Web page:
Goodbye Donald, hello Joe
The US president, Donald Trump, still hasn’t conceded the 2020 election — even though on Monday night he did give a go-ahead for a transition to President-elect Joe Biden. But his self-described “good friend”, Narendra Modi, India’s prime minister, was much quicker to jump ship. Hours after Associated Press called the election for Biden on November 7, Modi tweeted a congratulatory note to the former vice-president for a “spectacular victory”. If that was a little over the top — Biden’s win, while clear, was far narrower than what the polls had predicted — it was justified.
Modi has serenaded Trump for the past four years, seemingly even helping the outgoing US president woo Indian American voters through two joint rallies. The exaggerated reference to a “spectacular victory” was an important message to Biden: the prime minister’s no-holds-barred hyperbole and attempts to charm American presidents are not reserved for any one leader.
That’s particularly critical for the incoming Biden administration to know because while New Delhi would work with any occupant of the White House, the former vice-president’s win is good news for India.
Like many other nations, India has suffered from Trump’s volatile, unpredictable and transactional behaviour since 2016. Trump might call the president-elect “sleepy Joe”, but India will settle for ‘steady Joe’.
On the foreign policy front, Biden has affirmed that he will bring the United States of America back into the fold of the Paris climate change agreement. That’s important for New Delhi because one of America’s commitments under that pact involves the US helping finance the transition of emerging economies like India to cleaner technologies. More broadly, the US under Biden is expected to return to global institutions like the WHO that Trump had withdrawn from. Without the US, such multilateral institutions are dominated by China, which is not in India’s interests.
Biden is also expected to review — if not reverse — the Trump administration’s controversial peace agreement with the Taliban. It’s unclear whether Trump will follow through on his threat to further cut US troop presence in Afghanistan and Iraq in January and whether Biden will send American soldiers back to those war zones. What is known is that Biden’s administration, staffed and advised by traditional foreign policy experts and diplomats from the Barack Obama era, will be less willing than Trump to leave Afghanistan in the hands of the Taliban. Again, that’s good for India, which would like the US troops to stay in that nation as a buffer against the Taliban and their backers in Pakistan’s military.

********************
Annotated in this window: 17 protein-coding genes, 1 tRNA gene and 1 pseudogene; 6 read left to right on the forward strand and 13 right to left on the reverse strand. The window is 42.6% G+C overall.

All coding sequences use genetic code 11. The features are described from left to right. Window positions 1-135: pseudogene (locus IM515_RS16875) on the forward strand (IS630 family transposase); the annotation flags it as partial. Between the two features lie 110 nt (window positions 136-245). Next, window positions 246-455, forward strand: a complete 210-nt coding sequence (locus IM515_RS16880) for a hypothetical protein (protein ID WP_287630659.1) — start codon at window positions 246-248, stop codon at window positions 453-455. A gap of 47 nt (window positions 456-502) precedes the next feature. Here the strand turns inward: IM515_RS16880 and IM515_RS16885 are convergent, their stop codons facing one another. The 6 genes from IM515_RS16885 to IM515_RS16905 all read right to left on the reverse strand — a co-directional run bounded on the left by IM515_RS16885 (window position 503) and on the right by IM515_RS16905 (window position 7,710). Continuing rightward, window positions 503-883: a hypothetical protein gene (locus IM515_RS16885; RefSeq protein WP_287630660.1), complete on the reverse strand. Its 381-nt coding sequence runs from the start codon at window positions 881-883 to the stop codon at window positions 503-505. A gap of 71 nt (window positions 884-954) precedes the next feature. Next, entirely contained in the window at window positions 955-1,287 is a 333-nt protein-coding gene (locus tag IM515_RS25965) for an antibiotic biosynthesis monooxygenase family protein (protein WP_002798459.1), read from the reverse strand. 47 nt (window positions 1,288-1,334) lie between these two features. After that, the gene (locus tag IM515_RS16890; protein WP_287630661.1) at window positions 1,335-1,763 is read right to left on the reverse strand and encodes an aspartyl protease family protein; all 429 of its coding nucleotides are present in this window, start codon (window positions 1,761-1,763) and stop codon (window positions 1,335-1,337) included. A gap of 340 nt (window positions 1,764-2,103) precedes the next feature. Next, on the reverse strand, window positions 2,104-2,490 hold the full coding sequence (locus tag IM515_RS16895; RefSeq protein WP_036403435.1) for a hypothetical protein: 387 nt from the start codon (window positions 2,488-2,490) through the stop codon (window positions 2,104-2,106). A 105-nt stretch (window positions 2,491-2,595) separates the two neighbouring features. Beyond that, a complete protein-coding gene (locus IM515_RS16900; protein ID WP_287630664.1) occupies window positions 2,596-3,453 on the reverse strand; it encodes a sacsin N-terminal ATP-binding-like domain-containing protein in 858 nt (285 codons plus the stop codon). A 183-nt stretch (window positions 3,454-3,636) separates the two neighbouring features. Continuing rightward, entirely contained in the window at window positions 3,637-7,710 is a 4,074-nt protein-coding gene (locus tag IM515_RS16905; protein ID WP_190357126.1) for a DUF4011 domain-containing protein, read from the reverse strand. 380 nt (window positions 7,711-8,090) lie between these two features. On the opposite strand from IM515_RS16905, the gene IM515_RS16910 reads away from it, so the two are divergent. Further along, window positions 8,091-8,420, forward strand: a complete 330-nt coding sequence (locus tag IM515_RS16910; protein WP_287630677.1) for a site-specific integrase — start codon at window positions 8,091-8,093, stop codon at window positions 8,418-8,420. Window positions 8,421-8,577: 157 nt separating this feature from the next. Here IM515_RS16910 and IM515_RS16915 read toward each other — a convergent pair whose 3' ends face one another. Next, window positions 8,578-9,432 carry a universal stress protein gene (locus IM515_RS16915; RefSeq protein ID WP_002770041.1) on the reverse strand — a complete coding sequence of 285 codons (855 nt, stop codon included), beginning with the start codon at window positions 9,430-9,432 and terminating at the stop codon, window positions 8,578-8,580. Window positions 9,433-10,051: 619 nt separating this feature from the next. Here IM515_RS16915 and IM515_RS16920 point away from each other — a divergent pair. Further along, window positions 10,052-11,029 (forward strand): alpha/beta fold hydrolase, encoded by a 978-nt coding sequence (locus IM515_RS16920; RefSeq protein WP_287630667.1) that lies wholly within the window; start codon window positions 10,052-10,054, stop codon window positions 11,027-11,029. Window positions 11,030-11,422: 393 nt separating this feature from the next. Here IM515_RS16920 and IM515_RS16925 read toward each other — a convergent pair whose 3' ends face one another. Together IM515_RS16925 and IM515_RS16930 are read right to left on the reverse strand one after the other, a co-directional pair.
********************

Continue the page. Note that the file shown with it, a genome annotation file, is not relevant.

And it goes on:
With Iran, too, Biden’s win could mean better days for India. A raft of rigid economic sanctions imposed on Iran by Trump have meant that India has effectively had to stall its promised development of the Chabahar port — a strategic investment by New Delhi to outflank China’s Gwadar port in Pakistan. With India unable to pursue the port project, Iran had over the past year turned to China for help, much to New Delhi’s chagrin. Biden’s expected to return to negotiations with Iran, and potentially lift some of the sanctions imposed by Trump. Sure, New Delhi will need to win back Tehran’s trust but that possibility at least exists.
India-US economic relations could also improve. Biden’s unlikely to whimsically impose higher tariffs on Indian goods and New Delhi is hopeful that he will bring India back within the ambit of the Generalized System of Preferences. Under that system, India had benefited from preferential tariffs until Trump withdrew that protection.
But let’s be clear: much of India’s expectations are based on Biden’s past positions. It’s vital for New Delhi to remember that Biden will try and escape the shadow of Obama and carve out his own legacy. The deeply divided nature of American politics — a record 73 million people voted for Trump — means Biden will not be able to reverse all of the outgoing president’s policies, and certainly not anytime soon.
Some of that could work to India’s advantage. With Trump and Biden trying to outdo each other in recent months in showing who’s tougher on China, it’s unlikely that the president-elect will walk back on America’s recent steps to strengthen strategic relations with India, Australia and Japan under their Quadrilateral partnership.
There will be speed bumps. For one, expect Biden to gently raise Washington’s concerns over India’s crackdown in Kashmir with Modi. Vice-President-elect Kamala Harris has likewise critiqued the Indian government’s positions on human rights in the past.
But those will not be too difficult to navigate unless the Modi government lets political ego interfere with the shared interests that bind India and America. Just as mistaking Trump for America was always an error, India’s interests aren’t identical to the political agenda of the ruling Bharatiya Janata Party.
New Delhi knows Biden and needs to cultivate Harris — who might be the front runner for the Democratic Party nomination four years from now. Trump made the mistake of thinking he’s bigger than the system that brought him to power. Modi’s unlikely to repeat that error.